SGR Postponement Efforts Continue

No further Congressional action was taken to spare physicians a 21 percent Medicare payment cut, which technically went into effect March 31. For the second time this year, however, the Centers for Medicare & Medicaid Services (CMS) instructed contractors to hold all claims paid under the Medicare Physician Fee Schedule (MPFS) received on or after April 1 for 10 business days — theoretically extending the zero percent (0%) payment update until April 14.

On March 2, the Senate passed the Temporary Extension Act of 2010 (HR 4691) and President Obama signed the bill into law just hours later, thus extending the payment freeze until April 1.

Nearly lost in the excitement of the health care reform bill signing on March 23 was the U.S. House of Representatives passing, March 22, the Continuing Extension Act of 2010 (HR 4851). This bill would extend physicians’ current Medicare payment rates through April 30. The Senate, however, has yet to vote on this bill.

As reported in EdgeBlast No. 145, the Senate approved the American Workers, State and Business Relief Act (HR 4213) of 2010 on March 10, which would extend current Medicare physician payment rates through the end of September 2010. The House, however, has yet to vote on this bill.

No action is expected in either the House or Senate until April 12, when Congress is back in session after a two-week vacation.

AAPC will keep you apprised of the situation.

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6 Responses to “SGR Postponement Efforts Continue”

  1. Michelle says:

    OMG!! Anyone else having a problem with the secondary insurance not being electronically sent? I now have beaucoup paperwork and staff time researching all the Medicare patients to make sure their seconary has been billed. When payment was held up, there went the automatic transfer to the secondary!!!

  2. Lisa says:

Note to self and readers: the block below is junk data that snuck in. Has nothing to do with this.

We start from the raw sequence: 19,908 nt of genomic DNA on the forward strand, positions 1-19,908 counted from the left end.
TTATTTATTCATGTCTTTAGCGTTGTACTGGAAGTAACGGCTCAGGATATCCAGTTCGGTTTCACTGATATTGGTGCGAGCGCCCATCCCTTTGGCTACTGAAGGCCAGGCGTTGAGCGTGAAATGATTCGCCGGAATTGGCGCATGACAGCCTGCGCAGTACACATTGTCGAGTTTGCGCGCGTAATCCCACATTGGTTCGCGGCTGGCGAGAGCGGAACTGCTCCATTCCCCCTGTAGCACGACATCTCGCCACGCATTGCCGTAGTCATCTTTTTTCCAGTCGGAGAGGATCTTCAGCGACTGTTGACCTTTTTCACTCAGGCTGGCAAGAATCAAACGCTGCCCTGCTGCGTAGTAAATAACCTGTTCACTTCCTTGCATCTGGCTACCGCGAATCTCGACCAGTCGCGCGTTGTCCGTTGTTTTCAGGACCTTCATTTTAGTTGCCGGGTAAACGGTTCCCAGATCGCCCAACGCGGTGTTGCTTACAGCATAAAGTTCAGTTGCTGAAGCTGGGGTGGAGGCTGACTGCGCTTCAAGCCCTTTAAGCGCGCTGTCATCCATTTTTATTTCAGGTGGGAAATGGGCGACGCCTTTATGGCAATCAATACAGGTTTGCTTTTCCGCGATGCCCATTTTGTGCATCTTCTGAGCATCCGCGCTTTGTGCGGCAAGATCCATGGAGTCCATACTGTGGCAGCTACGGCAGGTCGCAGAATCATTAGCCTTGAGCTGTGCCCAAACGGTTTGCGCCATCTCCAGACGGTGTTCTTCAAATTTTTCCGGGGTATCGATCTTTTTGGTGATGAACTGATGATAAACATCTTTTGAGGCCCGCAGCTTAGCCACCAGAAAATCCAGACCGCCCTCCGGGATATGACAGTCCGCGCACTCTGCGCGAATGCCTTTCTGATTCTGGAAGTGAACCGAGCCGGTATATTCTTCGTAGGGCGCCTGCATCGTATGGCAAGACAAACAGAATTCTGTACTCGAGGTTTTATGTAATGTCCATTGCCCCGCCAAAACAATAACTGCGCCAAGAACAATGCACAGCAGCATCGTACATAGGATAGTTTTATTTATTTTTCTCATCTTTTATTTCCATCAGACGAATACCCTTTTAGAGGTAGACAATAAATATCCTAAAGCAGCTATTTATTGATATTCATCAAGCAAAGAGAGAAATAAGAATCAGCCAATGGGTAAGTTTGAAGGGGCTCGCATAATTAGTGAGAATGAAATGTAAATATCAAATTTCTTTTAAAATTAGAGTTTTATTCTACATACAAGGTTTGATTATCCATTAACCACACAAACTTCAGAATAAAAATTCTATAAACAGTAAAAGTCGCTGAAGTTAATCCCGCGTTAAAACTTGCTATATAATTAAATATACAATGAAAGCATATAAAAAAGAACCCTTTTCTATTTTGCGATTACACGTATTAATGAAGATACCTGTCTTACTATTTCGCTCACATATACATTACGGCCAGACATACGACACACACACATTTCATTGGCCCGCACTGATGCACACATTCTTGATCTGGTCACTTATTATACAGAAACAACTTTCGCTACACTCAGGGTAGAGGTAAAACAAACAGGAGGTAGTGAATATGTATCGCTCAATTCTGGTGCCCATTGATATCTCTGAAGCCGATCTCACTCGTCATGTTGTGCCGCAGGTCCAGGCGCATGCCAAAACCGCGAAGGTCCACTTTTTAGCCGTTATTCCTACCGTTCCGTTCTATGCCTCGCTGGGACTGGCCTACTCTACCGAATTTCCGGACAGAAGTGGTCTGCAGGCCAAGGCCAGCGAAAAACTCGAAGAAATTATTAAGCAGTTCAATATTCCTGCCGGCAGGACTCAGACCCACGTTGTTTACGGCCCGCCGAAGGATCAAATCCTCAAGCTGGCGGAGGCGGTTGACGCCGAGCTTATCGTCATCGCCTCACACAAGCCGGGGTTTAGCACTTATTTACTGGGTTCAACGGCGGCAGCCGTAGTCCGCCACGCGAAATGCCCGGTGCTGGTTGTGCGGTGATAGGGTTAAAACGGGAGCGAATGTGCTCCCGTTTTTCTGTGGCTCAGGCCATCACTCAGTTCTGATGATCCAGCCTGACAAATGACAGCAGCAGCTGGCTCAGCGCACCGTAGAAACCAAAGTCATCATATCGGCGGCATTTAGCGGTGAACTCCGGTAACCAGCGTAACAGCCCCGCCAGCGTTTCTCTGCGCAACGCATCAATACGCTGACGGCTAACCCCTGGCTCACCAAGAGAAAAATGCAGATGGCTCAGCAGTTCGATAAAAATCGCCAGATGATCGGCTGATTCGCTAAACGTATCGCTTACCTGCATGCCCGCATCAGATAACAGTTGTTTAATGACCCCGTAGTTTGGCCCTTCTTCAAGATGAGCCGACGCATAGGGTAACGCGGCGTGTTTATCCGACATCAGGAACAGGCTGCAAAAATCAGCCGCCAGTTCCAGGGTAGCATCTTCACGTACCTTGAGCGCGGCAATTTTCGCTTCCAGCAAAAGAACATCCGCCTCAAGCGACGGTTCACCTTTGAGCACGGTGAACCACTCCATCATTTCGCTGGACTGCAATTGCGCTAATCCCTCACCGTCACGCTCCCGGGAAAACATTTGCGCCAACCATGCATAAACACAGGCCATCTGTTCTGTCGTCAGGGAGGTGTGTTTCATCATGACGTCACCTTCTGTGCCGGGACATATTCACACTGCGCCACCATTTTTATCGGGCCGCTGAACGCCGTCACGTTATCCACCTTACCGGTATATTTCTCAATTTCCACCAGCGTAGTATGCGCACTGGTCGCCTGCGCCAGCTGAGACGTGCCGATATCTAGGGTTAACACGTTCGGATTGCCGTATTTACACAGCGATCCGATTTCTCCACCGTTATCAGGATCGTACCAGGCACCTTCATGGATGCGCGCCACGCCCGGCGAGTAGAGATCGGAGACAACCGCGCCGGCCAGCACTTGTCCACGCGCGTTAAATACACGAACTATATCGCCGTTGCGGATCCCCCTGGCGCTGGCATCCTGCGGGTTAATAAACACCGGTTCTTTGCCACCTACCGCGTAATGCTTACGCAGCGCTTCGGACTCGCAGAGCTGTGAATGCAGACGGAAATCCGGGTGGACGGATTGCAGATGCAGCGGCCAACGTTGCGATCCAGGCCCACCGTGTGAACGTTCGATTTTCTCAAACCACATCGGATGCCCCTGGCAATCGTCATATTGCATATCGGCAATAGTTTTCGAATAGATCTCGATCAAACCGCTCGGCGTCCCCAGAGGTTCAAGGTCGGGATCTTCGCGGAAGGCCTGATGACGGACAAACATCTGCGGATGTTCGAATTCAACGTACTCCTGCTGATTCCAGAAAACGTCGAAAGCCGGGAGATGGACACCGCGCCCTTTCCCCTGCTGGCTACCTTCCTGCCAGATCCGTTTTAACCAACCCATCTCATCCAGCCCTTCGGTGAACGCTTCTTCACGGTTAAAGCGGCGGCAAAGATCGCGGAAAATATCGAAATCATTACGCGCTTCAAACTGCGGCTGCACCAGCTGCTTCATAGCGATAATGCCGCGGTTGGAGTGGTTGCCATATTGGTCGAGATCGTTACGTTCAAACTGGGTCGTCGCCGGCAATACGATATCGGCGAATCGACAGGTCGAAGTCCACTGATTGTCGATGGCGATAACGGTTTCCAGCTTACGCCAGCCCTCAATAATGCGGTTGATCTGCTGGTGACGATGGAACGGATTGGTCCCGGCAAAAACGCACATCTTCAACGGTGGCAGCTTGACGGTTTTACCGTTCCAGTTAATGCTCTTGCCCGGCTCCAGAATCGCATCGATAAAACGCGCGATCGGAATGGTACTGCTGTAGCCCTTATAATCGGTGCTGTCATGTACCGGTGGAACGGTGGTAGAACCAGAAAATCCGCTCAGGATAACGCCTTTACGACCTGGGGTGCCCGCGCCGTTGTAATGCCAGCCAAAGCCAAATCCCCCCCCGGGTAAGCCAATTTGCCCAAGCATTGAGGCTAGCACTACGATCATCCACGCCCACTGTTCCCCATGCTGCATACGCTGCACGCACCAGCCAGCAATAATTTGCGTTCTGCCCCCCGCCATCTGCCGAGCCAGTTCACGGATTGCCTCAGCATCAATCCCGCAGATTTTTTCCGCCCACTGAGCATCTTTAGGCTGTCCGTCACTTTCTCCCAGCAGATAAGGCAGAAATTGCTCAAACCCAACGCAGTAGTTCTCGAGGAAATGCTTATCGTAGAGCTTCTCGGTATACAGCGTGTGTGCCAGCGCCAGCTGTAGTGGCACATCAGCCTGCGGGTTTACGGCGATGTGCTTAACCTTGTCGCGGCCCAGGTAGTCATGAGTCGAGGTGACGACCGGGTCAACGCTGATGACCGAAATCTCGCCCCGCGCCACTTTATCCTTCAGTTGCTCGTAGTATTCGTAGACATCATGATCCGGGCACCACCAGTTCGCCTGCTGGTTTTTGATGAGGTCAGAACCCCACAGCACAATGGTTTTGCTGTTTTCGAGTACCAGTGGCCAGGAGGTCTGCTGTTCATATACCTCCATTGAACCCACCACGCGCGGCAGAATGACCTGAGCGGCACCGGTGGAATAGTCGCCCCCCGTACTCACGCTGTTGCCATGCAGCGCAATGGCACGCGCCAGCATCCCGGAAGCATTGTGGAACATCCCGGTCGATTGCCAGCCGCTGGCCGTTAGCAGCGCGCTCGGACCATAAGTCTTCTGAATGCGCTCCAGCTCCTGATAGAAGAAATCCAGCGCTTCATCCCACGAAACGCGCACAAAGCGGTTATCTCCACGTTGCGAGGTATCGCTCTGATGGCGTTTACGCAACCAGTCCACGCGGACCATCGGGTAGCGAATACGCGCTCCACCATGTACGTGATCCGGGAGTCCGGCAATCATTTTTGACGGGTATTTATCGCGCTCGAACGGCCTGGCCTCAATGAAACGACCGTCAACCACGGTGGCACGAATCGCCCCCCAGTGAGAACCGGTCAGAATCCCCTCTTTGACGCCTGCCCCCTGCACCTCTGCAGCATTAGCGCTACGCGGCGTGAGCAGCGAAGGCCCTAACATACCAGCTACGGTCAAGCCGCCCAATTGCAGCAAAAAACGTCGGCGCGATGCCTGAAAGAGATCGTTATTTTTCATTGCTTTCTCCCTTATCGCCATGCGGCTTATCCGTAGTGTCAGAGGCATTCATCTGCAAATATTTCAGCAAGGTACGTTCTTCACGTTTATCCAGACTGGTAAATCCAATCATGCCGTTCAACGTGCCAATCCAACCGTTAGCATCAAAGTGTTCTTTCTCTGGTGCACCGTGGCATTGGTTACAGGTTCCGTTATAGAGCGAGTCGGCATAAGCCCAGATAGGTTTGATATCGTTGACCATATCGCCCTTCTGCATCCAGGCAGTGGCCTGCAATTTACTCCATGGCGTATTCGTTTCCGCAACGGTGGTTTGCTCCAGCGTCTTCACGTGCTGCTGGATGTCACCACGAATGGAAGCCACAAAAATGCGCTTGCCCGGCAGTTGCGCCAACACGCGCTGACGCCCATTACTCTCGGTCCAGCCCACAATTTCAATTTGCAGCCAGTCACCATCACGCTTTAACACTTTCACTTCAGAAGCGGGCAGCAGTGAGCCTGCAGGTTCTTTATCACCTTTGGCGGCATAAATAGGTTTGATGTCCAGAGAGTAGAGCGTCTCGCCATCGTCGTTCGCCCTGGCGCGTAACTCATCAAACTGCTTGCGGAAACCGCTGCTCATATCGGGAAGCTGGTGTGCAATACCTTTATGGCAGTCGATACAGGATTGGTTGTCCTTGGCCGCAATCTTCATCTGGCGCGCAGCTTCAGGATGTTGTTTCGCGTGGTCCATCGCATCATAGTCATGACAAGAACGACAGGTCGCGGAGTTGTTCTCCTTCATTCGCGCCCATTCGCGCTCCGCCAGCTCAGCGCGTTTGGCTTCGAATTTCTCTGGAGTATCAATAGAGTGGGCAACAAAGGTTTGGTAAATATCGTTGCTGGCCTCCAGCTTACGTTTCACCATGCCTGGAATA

I held my Medicare claims internally and sent them out after the requested hold date. I have had no problems with secondary.

  3. Diane Amos says:

    The physicians will have to deal with increasing numbers of patients with the new health care coverages afforded to them from the reform act. These will be paid at Medicare rates. Now to even make this more attractive, let’s reduce this already insufficient compensation by 21%. The overhead to run a practice has not decreased by 21%. The cost to expand office hours and staff is not 21% less. This will only increase the burden of health care shortages as doctor’s retire in number or go out of business. Many doctors will give up independent practices and join physician management groups to survive; a trend already in process by more than 50% of physicians. The doctors have only been receiving a temporary reprieve to this impending doom because the actual funding for this Health Care Coverage ideally will be found with bait and switch tactics as it is operated as socialized medicine. No voting representative wants to tell the physicians that their profession will soon be equalized and phased into government chaos, hence; no permanent pay fix.

  4. Shanon says:

    Michelle, I am in the same boat. I did not hold claims so I had to go through each one with a secondary policy. We can’t afford to hold our Medicare claims back.

  5. Dee Fulenwider says:

    I believe that every physician write their representatives (Congress & Senate) and tell them when they quit voting their raises in during the night time hours that physicians may be more apt to take a cut of some kind. Just like the attorneys always want a physician to take a cut to settle a claim, but when the attorney is asked if his fees are reduced of course they are not. November should be an interesting election…..

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